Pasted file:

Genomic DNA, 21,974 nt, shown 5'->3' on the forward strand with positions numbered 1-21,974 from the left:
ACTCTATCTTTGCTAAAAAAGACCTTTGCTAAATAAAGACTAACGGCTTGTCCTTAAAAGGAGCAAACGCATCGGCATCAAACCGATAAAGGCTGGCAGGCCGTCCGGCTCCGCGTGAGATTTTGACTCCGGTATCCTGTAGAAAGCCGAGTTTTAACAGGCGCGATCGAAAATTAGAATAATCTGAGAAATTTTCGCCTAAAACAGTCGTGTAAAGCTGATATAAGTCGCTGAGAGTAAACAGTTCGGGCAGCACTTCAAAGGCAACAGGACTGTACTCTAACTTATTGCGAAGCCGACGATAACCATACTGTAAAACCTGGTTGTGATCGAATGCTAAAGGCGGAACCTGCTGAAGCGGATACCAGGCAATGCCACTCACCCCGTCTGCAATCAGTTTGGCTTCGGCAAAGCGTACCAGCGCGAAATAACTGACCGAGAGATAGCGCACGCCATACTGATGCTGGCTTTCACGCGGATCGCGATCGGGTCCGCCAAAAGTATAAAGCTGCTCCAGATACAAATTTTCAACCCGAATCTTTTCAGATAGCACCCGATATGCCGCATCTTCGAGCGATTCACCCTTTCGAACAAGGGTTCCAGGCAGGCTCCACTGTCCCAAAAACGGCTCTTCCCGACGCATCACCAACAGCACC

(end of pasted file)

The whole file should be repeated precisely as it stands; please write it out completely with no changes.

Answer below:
Genomic DNA, 21,974 nt, shown 5'->3' on the forward strand with positions numbered 1-21,974 from the left:
ACTCTATCTTTGCTAAAAAAGACCTTTGCTAAATAAAGACTAACGGCTTGTCCTTAAAAGGAGCAAACGCATCGGCATCAAACCGATAAAGGCTGGCAGGCCGTCCGGCTCCGCGTGAGATTTTGACTCCGGTATCCTGTAGAAAGCCGAGTTTTAACAGGCGCGATCGAAAATTAGAATAATCTGAGAAATTTTCGCCTAAAACAGTCGTGTAAAGCTGATATAAGTCGCTGAGAGTAAACAGTTCGGGCAGCACTTCAAAGGCAACAGGACTGTACTCTAACTTATTGCGAAGCCGACGATAACCATACTGTAAAACCTGGTTGTGATCGAATGCTAAAGGCGGAACCTGCTGAAGCGGATACCAGGCAATGCCACTCACCCCGTCTGCAATCAGTTTGGCTTCGGCAAAGCGTACCAGCGCGAAATAACTGACCGAGAGATAGCGCACGCCATACTGATGCTGGCTTTCACGCGGATCGCGATCGGGTCCGCCAAAAGTATAAAGCTGCTCCAGATACAAATTTTCAACCCGAATCTTTTCAGATAGCACCCGATATGCCGCATCTTCGAGCGATTCACCCTTTCGAACAAGGGTTCCAGGCAGGCTCCACTGTCCCAAAAACGGCTCTTCCCGACGCATCACCAACAGCACC